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gerhardius
04-21-2005, 02:45 PM
I found this interesting story from the evacuation of South Vietnam:

<BLOCKQUOTE class="ip-ubbcode-quote"><font size="-1">quote:</font><HR> The Claxon blares again, as the Air Boss, overhead on the bridge yells "UNIDENTIFIED AIRCRAFT DOWNWIND!" Hillary watches in astonishment as a small airplane buzzes the carrier.

The cessna banks, turns, and makes another pass less than 100 feet overhead. The Deck Boss yells, "That crazy %$#@ can't land here!"

As the plane passes overhead one more time, flaps down, at nearly stalling speed, the loudspeaker announces, "THAT AIRCRAFT IS BEING PILOTED BY A CIVILIAN. IT HAS BEEN ADVISED TO DITCH. PREPARE TO RECOVER SURVIVORS."

Once again, the small plane passes overhead, circling and an object tumbles to the deck.

The Deck Boss picks up a woman's pocketbook. Inside is a note that reads, "I have my family, with our four children aboard. I cannot ditch, please help me!"

Moments later the loudspeaker announces, "AIRCRAFT WILL ATTEMPT TO LAND! AIRCRAFT WILL ATTEMPT TO LAND! CLEAR FLIGHT DECK! CLEAR FLIGHT DECK! CRASH CREW STANDBY!"

Sirens scream as a small red tractor with a foam gun wheels into position. Crash crew personnel don their asbestos helmets. On deck, crewmen frantically push back to the sides the few aircraft left there.

Hillary and her crew are unceremoniously hustled from the deck. Moments later they reappear on a walkway beneath the bridge. Next to Hillary is a Navy Commander. She turns to him and asks, "What's that plane's chances?"

"Not very good," the Commander replies,"a civilian pilot with no carrier experience...no deck hook‚‚ā¨¬¶it's like trying to land a plane on a moving postage stamp. I wish the poor bastard luck."

The PA system barks to life again, ‚‚ā¨ŇďAIRCRAFT DOWNWIND! PREPARE FOR RECOVERY!"

A hushed silence falls on the ship. Hundreds of crewmen line every walkway on the superstructure of the carrier.

The tiny Cessna approaches from the stern, it bobs and weaves in the turbulence...it is too low‚‚ā¨¬¶frantically the Landing Officer waves it off, as the plane screams by overhead, makes a lazy turn, and tries again. On its next approach its position is better. The PA system announces, "AIRCRAFT IN THE GROOVE! RECOVER AIRCRAFT!"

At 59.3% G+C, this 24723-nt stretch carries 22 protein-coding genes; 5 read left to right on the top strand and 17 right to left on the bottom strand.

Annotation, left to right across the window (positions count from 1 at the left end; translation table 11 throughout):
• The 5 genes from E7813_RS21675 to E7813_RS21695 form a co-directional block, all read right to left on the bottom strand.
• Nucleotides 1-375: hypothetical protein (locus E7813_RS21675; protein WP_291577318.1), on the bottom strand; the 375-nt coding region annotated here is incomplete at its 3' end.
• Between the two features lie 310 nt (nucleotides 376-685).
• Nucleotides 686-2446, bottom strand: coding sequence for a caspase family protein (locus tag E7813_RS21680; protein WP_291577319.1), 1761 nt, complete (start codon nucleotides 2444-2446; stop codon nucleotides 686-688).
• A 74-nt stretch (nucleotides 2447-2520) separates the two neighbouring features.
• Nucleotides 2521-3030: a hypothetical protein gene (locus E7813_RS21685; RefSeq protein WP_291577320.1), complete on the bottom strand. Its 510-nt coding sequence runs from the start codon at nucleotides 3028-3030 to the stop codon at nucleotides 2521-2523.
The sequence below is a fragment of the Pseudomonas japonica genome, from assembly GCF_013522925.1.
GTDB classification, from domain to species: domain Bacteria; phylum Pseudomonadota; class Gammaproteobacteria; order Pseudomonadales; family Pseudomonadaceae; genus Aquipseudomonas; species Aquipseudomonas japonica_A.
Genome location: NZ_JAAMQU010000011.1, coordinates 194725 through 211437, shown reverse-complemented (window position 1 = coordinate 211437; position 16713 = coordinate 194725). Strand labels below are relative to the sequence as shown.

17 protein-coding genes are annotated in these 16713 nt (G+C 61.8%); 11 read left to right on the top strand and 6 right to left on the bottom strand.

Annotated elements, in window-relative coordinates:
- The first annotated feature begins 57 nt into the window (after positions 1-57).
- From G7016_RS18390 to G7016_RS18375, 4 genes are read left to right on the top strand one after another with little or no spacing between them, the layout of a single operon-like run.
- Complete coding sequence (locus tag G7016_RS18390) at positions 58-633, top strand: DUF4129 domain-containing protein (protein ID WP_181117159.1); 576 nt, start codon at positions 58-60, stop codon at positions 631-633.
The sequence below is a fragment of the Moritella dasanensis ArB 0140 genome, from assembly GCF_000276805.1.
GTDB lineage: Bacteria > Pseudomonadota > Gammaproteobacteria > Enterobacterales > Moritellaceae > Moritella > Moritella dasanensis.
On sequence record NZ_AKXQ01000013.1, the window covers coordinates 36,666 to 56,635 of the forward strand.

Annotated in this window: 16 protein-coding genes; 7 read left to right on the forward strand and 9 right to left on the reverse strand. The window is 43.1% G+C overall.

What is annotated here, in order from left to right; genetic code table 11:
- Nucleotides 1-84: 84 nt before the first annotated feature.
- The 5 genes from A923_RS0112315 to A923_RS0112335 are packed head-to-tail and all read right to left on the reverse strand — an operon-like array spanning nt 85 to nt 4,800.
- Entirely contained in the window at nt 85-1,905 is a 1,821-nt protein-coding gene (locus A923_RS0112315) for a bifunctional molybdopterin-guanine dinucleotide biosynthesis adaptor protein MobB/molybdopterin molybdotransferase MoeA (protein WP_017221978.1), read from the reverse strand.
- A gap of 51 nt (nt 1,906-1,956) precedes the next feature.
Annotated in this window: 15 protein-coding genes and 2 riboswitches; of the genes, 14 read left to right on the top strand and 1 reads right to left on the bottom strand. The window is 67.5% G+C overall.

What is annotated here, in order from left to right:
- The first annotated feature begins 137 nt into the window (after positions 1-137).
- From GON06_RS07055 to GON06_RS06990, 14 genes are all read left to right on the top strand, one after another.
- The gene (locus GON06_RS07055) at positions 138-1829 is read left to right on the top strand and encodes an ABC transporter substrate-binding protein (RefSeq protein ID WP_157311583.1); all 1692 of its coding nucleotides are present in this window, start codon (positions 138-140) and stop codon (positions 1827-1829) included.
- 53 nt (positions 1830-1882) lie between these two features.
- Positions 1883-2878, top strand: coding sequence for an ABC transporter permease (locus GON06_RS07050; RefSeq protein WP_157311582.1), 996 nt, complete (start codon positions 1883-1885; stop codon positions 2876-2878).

The plane settles to the flight deck, a perfect three-point landing. Shapes can be seen through the windows. It comes to a stop fifty feet short of the A-deck bow. Its propeller stops.

Suddenly, the whole ship explodes in cheers and applause. <HR></BLOCKQUOTE>

The story is from here http://www.digitaljournalist.org/issue0005/ch8.htm. The entire site is a good read. I would love to know more about this, I think I see a lot of time on Google coming up.

Tooz_69GIAP
04-21-2005, 03:53 PM
Cool story!! Landing hookless aircraft on carriers in game is very challenging. I'm working on landing an A-20 successfully, and it's mighty hard work!!

ddsflyer
04-21-2005, 03:59 PM
When you consider that a carrier can do 30kts into the wind (adding another 10kts or so)and a small Cessna stalls out at about 40kts or so, the landing would be almost vertical. On the other hand, my Baron would probably not make it.

VBF-83_Hawk
04-21-2005, 10:59 PM
LOL, it was a bloody L-19 Bird Dog. How much deck room did they think it would take?

http://broadcast.illuminatedtech.com/pages/aircraft_b/O1LandingOnMidway.jpg

Yes, this is the plane that landed....YES THIS EXACT PLANE. It is on display at the Pensacola Naval Aviation Museum

ImpStarDuece
04-21-2005, 11:45 PM
Funnily enough I was just about to post something on a similar topic: planes landing on carriers without a arresting hook.

This one is from the Osprey Aircraft of the Aces serise on the Spitfire MKV.

When the Battle of Malta began the RAF was really caught flat footed. The only modern single seat type available to defend the island was the Hurricane. Going up against the Bf109F it was both out numbered and outclassed. It was clear that Spitfires would be needed to be based out of Malta.

Initially the RAF decided to fly ferry flights off the carrier HMS Eagle. Launching from off the coast of Algeria the Spits flew a dangerous course to Malta, starting in March 1942. Eagle could only deliver 15 at a time and after the first flight she could deliver less as air activity forced the RN to station more Martlets aboard for self-defence. Eagle delivered 15, then 9 then 7 Spitfires in 3 runs but suffered damage to her steering gear on the third run.